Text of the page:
state-trooper-imageThe Pennsylvania Supreme Court recently upheld workers’ compensation for a state trooper who sustained psychological damages after striking and killing a woman who darted in front of his cruiser.

The trooper, a 12-year veteran of the Pennsylvania State Police, unintentionally struck the woman in November 2006 while he was on his way to the police barracks. The woman, who was later determined to be suffering from mental illness, was dressed all in black when she ran out in front of the cruiser.

The trooper attempted to revive her by performing CPR while also diverting traffic around the scene of the accident. He initially returned to work; however, four days later he left his employment and did not return as a result of the anxiety and stress.

The trooper then filed a workers’ compensation claim, saying he was severely traumatized by the incident and was unable to perform his job. The State Police denied the claim stating that his injuries did not amount to a disability and did not occur in the scope of his employment. The State Police also argued that he did not suffer from post-traumatic stress disorder. The State Police argued that a police officer is expected to work in stressful and dangerous conditions, meaning any trauma caused by the accident was part of the job and not compensable.

A workers’ compensation judge, however, found that the trooper had a “mental injury arising from a work-related mental stimulus” and was entitled to benefits.  The judge acknowledged that a police officer can expect to be involved in stressful or violent situations. However, the accident in question was not one an officer should expect to encounter in the normal course of duty.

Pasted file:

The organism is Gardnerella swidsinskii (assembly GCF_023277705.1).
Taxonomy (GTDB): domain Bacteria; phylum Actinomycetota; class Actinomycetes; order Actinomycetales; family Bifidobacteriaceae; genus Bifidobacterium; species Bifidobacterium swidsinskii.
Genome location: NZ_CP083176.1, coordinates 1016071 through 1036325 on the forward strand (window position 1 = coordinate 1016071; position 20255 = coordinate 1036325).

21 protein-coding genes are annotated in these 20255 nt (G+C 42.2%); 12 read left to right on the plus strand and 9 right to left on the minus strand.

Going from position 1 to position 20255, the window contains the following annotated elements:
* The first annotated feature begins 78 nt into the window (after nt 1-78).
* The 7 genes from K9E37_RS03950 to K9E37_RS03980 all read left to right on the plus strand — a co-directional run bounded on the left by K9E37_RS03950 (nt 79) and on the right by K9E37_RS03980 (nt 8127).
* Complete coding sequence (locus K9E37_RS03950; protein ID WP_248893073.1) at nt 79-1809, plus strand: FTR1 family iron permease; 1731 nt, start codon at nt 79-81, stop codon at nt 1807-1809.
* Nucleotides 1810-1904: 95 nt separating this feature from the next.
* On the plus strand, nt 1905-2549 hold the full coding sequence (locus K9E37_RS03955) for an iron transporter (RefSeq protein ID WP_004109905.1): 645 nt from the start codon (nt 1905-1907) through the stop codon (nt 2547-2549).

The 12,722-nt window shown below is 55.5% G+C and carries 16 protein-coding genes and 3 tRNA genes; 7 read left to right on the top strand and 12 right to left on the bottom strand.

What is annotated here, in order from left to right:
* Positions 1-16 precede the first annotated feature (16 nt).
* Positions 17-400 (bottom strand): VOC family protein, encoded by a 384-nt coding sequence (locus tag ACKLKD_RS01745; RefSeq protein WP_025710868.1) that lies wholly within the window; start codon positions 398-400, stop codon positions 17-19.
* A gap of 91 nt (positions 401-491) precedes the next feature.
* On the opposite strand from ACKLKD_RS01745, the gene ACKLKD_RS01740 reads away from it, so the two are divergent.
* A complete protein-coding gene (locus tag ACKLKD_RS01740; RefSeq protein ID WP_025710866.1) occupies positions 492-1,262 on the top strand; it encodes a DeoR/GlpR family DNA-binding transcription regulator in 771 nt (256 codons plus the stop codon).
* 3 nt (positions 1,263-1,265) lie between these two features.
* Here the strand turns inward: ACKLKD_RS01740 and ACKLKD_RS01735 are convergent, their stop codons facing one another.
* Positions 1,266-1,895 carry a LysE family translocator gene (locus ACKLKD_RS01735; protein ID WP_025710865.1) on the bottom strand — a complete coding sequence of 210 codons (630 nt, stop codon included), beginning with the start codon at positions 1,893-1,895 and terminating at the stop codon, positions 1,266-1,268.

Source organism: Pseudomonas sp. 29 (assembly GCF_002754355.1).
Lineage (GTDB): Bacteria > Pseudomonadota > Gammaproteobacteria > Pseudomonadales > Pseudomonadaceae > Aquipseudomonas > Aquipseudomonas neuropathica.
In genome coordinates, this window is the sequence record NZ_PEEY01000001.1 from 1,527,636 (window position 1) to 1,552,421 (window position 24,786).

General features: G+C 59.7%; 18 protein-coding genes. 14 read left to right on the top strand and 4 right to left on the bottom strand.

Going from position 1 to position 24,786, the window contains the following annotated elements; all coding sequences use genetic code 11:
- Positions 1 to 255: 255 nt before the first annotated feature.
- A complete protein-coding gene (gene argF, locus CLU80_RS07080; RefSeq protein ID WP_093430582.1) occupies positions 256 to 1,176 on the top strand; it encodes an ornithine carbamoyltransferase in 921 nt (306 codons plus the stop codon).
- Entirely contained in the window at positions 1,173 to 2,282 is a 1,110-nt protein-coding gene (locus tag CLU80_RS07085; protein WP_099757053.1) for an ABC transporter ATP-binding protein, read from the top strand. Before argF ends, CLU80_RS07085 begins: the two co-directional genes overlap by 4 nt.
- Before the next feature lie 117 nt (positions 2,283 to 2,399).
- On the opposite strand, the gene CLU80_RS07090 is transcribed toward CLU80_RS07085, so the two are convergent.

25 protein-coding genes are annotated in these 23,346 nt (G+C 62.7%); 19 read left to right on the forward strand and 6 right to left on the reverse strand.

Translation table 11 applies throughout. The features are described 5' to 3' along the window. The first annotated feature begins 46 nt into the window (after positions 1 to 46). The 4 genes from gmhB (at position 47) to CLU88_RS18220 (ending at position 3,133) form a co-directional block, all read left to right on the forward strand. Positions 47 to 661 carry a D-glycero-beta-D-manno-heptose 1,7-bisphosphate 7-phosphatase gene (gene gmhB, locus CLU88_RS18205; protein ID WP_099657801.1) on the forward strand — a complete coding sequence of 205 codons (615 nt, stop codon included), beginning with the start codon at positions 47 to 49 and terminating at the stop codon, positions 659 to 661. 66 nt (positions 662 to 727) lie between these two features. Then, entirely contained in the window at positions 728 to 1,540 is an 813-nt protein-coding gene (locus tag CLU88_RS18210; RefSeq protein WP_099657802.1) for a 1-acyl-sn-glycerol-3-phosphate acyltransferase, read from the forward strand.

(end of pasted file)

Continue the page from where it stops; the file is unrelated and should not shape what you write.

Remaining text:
The State Police appealed the judge’s decision to the Workers’ Compensation Appeal Board. The board reversed the decision, stating that “we cannot agree that this incident constitutes an abnormal working condition given the nature of

[Appellant’s] stressful and perilous profession.” On appeal, the Commonwealth Court agreed with the Workers’ Compensation Appeal Board. That decision was then appealed to the state’s highest court, the Pennsylvania Supreme Court.

The Supreme Court overturned both lower courts and reinstated the original decision awarding benefits. The Supreme Court found that there had been an “extraordinarily unusual and distressing single work-related event experienced by Appellant, resulting in his disabling mental condition, where such single and comprehensive work-related event constituted an abnormal working condition as a matter of law.”

If you have suffered a workplace injury or illness, you may be entitled to benefits through the Worker’s Compensation.

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